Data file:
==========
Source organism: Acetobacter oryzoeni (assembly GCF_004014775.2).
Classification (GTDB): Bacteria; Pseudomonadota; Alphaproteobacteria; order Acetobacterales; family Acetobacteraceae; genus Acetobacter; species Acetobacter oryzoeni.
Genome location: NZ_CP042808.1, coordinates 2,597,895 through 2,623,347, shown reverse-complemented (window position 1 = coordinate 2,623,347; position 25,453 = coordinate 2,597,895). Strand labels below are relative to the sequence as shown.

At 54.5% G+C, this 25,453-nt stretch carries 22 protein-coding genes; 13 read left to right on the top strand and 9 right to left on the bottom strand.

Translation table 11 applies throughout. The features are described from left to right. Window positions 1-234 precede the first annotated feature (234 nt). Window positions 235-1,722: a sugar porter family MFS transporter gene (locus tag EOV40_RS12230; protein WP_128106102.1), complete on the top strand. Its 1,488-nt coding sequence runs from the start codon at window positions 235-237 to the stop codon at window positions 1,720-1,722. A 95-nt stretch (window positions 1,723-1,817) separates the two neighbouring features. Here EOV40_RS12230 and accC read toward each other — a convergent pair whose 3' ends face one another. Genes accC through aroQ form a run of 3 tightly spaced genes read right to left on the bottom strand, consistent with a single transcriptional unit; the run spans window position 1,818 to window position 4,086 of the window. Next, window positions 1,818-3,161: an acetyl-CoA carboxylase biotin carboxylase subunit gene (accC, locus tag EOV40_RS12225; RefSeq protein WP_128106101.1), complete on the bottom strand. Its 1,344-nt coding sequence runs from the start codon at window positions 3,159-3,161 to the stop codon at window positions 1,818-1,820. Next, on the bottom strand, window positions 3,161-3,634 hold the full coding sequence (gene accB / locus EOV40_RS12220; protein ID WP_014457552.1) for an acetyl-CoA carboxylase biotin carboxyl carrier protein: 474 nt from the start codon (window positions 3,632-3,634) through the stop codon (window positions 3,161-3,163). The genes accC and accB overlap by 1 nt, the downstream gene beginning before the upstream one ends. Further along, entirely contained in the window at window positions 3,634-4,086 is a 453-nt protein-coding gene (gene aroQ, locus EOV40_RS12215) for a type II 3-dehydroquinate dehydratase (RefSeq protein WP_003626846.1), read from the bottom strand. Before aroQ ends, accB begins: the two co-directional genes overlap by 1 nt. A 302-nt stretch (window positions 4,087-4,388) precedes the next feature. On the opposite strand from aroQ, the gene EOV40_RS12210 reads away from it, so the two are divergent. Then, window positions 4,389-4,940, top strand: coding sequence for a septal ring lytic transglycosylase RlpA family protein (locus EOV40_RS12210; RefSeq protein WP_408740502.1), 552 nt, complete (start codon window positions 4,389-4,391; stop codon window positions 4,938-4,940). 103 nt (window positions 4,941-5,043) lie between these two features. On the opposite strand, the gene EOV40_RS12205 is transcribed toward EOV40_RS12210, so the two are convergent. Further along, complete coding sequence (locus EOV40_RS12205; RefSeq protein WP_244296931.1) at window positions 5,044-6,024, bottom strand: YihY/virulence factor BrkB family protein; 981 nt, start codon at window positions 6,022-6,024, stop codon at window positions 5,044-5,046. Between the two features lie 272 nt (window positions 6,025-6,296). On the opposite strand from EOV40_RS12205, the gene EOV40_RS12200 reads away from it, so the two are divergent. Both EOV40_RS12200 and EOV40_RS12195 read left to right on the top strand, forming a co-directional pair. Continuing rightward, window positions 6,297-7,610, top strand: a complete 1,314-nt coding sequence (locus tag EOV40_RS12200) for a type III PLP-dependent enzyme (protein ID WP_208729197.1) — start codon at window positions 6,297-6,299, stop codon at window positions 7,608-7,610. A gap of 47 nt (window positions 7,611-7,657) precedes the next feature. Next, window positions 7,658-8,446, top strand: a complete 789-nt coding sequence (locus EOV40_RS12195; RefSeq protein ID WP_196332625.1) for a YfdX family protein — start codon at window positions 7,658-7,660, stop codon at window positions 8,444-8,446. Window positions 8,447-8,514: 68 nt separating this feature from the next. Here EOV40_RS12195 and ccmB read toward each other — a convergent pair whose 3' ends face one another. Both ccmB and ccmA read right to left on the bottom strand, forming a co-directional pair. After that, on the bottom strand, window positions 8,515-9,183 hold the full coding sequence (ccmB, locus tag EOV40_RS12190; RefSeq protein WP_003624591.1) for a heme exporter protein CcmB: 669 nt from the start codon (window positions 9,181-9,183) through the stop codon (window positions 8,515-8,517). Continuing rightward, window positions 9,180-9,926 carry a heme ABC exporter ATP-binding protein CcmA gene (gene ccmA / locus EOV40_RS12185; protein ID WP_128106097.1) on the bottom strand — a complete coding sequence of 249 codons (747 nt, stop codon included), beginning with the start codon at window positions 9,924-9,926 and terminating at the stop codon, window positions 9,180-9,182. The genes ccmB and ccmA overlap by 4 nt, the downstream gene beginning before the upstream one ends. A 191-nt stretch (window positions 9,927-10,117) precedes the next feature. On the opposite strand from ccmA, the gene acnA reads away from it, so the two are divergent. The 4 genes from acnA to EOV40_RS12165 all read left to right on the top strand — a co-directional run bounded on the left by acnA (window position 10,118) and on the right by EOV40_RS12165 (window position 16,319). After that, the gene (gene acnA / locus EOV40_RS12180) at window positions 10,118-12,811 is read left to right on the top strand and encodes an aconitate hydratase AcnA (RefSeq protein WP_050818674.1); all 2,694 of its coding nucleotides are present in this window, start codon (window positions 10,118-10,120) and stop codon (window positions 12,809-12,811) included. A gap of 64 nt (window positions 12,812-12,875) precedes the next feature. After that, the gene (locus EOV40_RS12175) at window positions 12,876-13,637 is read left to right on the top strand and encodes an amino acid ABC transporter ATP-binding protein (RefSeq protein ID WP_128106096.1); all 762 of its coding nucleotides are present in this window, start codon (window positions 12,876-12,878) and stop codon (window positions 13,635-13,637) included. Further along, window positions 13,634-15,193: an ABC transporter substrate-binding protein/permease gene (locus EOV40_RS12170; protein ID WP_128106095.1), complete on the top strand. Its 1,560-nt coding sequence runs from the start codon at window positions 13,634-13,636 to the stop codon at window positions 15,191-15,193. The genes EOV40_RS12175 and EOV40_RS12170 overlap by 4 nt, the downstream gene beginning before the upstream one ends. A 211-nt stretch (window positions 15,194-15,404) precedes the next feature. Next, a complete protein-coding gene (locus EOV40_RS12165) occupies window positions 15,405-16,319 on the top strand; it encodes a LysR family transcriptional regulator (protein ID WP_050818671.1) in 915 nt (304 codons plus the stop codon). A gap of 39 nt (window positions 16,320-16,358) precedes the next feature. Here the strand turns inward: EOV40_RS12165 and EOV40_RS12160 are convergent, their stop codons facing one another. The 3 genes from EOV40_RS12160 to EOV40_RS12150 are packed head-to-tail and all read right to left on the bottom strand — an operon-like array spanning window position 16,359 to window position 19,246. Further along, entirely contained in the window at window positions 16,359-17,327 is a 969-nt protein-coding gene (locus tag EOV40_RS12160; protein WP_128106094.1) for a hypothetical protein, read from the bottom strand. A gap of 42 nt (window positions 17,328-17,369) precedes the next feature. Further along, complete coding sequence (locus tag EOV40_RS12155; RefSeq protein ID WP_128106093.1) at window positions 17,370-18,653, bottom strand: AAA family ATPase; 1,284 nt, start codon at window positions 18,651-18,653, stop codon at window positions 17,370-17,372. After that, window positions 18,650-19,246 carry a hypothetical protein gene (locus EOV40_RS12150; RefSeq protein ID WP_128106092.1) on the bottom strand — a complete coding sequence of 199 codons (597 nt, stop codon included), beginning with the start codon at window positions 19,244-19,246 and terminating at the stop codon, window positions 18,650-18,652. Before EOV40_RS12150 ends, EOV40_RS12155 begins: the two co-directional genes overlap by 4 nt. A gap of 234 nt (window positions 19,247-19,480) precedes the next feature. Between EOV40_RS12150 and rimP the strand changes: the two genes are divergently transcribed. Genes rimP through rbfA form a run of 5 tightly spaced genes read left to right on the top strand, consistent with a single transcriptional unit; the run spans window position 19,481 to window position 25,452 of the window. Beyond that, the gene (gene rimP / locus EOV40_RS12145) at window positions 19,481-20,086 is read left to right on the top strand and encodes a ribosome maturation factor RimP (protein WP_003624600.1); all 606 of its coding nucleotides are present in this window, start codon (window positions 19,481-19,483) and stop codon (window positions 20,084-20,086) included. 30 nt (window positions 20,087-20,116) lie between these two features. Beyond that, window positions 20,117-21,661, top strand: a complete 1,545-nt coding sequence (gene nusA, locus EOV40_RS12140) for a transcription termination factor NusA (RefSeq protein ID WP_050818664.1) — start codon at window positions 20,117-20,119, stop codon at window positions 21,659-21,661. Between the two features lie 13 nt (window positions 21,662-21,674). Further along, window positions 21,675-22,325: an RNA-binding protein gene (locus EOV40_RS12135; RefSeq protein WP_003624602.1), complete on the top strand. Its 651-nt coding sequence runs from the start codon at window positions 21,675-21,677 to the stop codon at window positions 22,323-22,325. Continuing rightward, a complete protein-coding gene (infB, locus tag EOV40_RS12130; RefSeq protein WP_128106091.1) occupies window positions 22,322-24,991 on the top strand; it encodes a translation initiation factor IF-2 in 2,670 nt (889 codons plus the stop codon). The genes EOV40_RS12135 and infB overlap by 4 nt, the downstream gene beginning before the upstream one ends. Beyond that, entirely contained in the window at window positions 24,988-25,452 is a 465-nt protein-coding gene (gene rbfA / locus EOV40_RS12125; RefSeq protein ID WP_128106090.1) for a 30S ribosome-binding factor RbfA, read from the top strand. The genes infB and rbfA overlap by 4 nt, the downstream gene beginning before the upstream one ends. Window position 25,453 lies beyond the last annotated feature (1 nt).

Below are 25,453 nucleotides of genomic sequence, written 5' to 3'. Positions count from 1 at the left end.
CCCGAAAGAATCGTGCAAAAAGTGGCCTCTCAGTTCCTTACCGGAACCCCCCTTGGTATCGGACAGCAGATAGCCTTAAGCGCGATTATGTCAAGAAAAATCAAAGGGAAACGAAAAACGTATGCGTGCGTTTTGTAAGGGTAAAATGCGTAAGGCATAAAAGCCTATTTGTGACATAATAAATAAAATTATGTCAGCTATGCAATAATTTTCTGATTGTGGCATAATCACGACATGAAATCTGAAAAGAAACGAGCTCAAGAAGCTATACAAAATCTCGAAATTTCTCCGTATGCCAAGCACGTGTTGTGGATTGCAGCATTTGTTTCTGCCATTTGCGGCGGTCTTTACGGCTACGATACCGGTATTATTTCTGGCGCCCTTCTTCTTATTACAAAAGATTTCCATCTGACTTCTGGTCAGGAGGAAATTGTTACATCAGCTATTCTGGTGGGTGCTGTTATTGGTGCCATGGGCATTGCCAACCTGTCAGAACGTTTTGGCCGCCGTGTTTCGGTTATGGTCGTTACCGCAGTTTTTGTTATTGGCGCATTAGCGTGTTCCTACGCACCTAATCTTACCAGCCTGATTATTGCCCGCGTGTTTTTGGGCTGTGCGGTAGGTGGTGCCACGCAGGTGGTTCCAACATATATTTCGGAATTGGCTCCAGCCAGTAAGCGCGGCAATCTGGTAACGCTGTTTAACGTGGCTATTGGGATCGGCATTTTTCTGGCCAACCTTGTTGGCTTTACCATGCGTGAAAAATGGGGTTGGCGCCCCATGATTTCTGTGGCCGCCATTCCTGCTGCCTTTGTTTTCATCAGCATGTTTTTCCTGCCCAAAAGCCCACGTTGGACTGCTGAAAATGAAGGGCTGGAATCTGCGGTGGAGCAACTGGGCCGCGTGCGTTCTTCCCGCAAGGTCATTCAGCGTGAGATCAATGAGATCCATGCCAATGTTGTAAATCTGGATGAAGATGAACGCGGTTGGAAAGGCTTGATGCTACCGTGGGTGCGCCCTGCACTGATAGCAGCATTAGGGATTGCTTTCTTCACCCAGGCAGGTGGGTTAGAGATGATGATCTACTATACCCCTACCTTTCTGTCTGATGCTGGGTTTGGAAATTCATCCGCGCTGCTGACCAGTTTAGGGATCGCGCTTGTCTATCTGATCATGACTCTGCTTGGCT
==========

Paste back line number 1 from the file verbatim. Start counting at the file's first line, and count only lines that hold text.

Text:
Source organism: Acetobacter oryzoeni (assembly GCF_004014775.2).